In 2003, Bill Gates channelled just about every user of Windows and its arcane ways in a memo dredged out of the antitrust actions by the Seattle PI. All he wanted to do was download Moviemaker but the Windows designers had other ideas:
"So I gave up and sent mail to Amir saying - where is this Moviemaker download? Does it exist?
So they told me that using the download page to download something was not something they anticipated."
It did not get better for Billg and his download past that point. However, Todd Bishop's post has a sting in the tail. He asked Gates on his departure about the email, sent almost five-and-a-half years ago:
As for the message, Gates smiled and said, "There's not a day that I don't send a piece of e-mail ... like that piece of e-mail. That's my job."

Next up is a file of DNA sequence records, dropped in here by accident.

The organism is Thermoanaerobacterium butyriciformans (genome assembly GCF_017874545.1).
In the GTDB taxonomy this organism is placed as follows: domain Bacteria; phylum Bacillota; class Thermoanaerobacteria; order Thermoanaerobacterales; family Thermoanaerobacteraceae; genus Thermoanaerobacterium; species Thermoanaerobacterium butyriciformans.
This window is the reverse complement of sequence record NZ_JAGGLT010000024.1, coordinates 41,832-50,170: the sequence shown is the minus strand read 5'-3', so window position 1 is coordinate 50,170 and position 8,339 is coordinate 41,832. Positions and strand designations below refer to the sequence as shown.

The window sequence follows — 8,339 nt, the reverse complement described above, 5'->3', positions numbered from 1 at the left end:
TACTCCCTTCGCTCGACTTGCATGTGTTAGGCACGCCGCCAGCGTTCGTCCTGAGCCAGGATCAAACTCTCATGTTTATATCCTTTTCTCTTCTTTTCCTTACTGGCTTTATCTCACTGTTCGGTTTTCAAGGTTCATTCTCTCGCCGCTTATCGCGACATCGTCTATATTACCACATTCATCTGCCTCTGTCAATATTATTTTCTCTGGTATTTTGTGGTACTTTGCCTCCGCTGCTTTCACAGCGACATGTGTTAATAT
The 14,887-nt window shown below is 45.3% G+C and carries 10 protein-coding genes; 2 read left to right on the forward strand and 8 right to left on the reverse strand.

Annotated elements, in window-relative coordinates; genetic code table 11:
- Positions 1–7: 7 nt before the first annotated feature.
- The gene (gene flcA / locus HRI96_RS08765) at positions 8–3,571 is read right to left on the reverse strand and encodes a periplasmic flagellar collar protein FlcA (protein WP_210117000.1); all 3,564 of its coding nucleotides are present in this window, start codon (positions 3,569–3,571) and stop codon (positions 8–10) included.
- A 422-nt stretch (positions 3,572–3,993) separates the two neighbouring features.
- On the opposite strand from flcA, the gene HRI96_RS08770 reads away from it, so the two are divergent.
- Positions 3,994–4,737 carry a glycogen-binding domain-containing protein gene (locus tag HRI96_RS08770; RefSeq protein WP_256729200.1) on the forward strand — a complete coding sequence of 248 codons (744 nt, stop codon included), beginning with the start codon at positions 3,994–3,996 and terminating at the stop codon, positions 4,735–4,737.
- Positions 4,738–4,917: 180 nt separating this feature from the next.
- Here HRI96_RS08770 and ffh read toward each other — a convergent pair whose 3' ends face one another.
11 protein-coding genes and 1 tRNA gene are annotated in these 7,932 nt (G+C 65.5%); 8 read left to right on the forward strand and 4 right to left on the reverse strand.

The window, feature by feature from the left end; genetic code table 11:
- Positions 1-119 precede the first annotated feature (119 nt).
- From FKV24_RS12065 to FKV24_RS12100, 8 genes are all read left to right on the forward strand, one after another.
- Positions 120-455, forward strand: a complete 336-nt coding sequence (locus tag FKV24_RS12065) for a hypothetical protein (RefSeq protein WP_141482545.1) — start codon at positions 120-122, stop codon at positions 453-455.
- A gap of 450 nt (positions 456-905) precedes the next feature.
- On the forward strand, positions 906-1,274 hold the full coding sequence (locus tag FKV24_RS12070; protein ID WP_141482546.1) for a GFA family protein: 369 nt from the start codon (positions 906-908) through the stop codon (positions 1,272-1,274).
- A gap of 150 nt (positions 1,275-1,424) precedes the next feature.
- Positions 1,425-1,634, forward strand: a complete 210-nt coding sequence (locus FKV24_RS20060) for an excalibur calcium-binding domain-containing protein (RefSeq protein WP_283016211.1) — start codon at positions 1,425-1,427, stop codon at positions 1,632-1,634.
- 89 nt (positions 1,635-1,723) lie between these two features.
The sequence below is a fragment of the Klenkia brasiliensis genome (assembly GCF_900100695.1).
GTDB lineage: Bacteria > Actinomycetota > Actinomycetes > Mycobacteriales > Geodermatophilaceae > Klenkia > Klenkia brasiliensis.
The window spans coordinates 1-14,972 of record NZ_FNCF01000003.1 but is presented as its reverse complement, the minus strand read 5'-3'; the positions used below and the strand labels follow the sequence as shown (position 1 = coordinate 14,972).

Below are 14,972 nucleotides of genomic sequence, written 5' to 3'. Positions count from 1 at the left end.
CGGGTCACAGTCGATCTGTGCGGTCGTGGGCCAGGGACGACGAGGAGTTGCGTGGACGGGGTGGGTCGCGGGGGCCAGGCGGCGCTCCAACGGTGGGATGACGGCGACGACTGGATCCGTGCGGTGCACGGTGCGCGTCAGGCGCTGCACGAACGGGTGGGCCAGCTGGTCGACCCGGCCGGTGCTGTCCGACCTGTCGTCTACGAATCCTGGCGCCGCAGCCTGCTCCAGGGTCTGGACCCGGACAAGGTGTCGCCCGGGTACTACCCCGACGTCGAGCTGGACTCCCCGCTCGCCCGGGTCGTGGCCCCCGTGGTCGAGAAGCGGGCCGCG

When people ask what Microsoft will be like now that Gates has left the building, this memo and the idea that Gates sent lots of them should be the clue. Nothing. Because if any of these memos had any effect, Windows would be a rather different piece of software. The structures that Microsoft built over the last 30 years effectively nullified any direct control that Gates had over software development. I'm sure people who weren't directly responsible for the problems Gates had with the download nodded and agreed with what he had to say, and they all listened intently to his speeches. But they then went on their way to product-planning meetings that not only created these hindrances but ossified them into place.